Meanwhile, it is hard to know where to begin with Bishop Brookhart’s strong assertions about the theological orthodoxy of his denomination. His fellow Episcopal Church bishop, John Shelby Spong (now rather actively retired) remains in good standing despite his very fundamental attacks on Scriptural authority and basic Christian doctrine of the Nicene and Apostles Creeds. As my colleague Jeff Walton reported, Spong used a Good Friday service this year to undermine belief in the Trinity, denounce the Nicene Creed as “a radical distortion of the Gospel of John,” argue that the four biblical gospels are historically unreliable, deny that people are “sinners,” and decry as “barbaric theology” traditional Christian teaching about forgiveness of sin coming through Christ’s sacrifice on the cross. This is the same John Shelby Spong who wrote the book with the title argument, Why Christianity Must Change or Die. And the same John Shelby Spong who authored The Sins of Scripture: Exposing the Bible’s Texts of Hate to Reveal the God of Love. A couple of lines from the Publisher’s Weekly review of the latter volume is worth quoting here:
Some “biblical texts, according to Spong, are not the incontrovertible Word of God, but flawed human responses to perceived threats. An incendiary example of this is Spong’s assertion that Paul was a closeted gay man whose anti-gay statements were motivated by little more than his own self-loathing. Spong does not stop there; in the course of the book he suggests that Jesus and Mary Magdalene were married; that none of the supernatural events described in the Bible took place (including the resurrection); and that theism itself is a misunderstanding of God.”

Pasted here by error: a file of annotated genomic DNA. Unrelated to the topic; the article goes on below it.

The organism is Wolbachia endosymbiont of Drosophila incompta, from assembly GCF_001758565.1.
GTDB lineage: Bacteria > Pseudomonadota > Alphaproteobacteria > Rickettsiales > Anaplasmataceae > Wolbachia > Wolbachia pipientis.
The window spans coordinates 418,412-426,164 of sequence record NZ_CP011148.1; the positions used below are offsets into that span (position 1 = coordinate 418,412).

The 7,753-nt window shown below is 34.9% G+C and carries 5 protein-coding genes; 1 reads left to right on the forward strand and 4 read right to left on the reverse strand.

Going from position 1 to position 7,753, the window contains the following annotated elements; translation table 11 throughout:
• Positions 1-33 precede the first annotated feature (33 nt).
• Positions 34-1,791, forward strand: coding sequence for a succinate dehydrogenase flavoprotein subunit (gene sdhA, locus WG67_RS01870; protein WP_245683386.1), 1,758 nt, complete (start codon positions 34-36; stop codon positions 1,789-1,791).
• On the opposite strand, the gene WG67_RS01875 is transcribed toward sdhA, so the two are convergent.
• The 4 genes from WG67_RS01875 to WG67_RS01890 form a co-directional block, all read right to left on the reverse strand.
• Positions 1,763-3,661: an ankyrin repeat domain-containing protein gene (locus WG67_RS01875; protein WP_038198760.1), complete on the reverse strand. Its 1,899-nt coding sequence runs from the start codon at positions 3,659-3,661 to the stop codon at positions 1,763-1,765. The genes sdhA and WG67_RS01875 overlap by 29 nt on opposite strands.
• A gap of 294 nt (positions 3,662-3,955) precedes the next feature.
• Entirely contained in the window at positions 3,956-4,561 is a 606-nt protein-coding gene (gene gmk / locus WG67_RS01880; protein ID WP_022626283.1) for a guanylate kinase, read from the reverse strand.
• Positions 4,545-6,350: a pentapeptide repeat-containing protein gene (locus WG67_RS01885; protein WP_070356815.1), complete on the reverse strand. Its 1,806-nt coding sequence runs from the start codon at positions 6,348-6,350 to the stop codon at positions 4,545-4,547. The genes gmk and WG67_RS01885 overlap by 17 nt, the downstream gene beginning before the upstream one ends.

All this from Brookhart’s fellow bishop in good standing, who arguably remains the denomination’s best-known cleric.
With such theological radicalism flowing freely at the highest levels of denominational leadership, one would be hard-pressed to argue how Bishop Brookhart was being remotely truthful in strongly insisting that his was a such a theologically orthodox and traditionalist denomination in which “no one” was challenging the creed or redefining the person and ministry of Jesus Christ.
It strains credibility too far to believe that Bishop Brookhart is utterly unaware of such currents in his own church. But perhaps he was just eager to push forward the ill-advised full communion agreement being considered by the two denominations, and was counting on his United Methodist colleagues being too overwhelmed with their own affairs to have time for anything more than taking his word for it on the Episcopal Church’s alleged orthodoxy.
With such leadership, it is not surprising that the data clearly shows that the Episcopal Church continues to decline. Yet even on this point, Bishop Brookhart claimed that his denomination’s membership decline had “bottomed out.” But, following a pattern, he offered no evidence to support this claim.